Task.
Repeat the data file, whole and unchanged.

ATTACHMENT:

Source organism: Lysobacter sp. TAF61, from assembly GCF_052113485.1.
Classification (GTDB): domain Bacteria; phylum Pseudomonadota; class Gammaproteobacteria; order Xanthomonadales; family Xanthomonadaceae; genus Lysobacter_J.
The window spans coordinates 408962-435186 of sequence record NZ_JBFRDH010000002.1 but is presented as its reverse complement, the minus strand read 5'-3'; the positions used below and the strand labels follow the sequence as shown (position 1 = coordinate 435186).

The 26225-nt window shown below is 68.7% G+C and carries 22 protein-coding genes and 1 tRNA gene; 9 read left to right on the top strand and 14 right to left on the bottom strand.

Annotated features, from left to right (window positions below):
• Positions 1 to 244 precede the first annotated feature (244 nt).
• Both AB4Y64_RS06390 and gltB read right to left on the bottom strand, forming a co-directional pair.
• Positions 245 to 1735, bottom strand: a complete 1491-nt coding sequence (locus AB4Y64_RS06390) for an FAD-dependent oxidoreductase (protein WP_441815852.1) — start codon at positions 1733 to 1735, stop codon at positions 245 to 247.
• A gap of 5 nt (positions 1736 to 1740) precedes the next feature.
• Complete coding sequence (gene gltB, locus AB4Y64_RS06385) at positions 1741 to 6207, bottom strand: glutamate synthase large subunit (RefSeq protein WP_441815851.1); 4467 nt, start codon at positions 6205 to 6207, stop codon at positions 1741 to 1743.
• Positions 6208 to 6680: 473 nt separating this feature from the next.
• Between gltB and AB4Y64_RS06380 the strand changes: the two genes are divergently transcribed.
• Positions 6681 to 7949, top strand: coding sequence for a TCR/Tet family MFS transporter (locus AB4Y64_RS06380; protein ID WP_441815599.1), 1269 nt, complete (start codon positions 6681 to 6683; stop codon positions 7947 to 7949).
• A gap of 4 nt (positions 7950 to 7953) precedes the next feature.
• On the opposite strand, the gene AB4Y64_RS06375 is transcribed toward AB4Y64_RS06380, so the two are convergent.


Source organism: Lysobacter sp. TAF61, from assembly GCF_052113485.1.
Classification (GTDB): domain Bacteria; phylum Pseudomonadota; class Gammaproteobacteria; order Xanthomonadales; family Xanthomonadaceae; genus Lysobacter_J.
The window spans coordinates 408962-435186 of sequence record NZ_JBFRDH010000002.1 but is presented as its reverse complement, the minus strand read 5'-3'; the positions used below and the strand labels follow the sequence as shown (position 1 = coordinate 435186).

The 26225-nt window shown below is 68.7% G+C and carries 22 protein-coding genes and 1 tRNA gene; 9 read left to right on the top strand and 14 right to left on the bottom strand.

Annotated features, from left to right (window positions below):
• Positions 1 to 244 precede the first annotated feature (244 nt).
• Both AB4Y64_RS06390 and gltB read right to left on the bottom strand, forming a co-directional pair.
• Positions 245 to 1735, bottom strand: a complete 1491-nt coding sequence (locus AB4Y64_RS06390) for an FAD-dependent oxidoreductase (protein WP_441815852.1) — start codon at positions 1733 to 1735, stop codon at positions 245 to 247.
• A gap of 5 nt (positions 1736 to 1740) precedes the next feature.
• Complete coding sequence (gene gltB, locus AB4Y64_RS06385) at positions 1741 to 6207, bottom strand: glutamate synthase large subunit (RefSeq protein WP_441815851.1); 4467 nt, start codon at positions 6205 to 6207, stop codon at positions 1741 to 1743.
• Positions 6208 to 6680: 473 nt separating this feature from the next.
• Between gltB and AB4Y64_RS06380 the strand changes: the two genes are divergently transcribed.
• Positions 6681 to 7949, top strand: coding sequence for a TCR/Tet family MFS transporter (locus AB4Y64_RS06380; protein ID WP_441815599.1), 1269 nt, complete (start codon positions 6681 to 6683; stop codon positions 7947 to 7949).
• A gap of 4 nt (positions 7950 to 7953) precedes the next feature.
• On the opposite strand, the gene AB4Y64_RS06375 is transcribed toward AB4Y64_RS06380, so the two are convergent.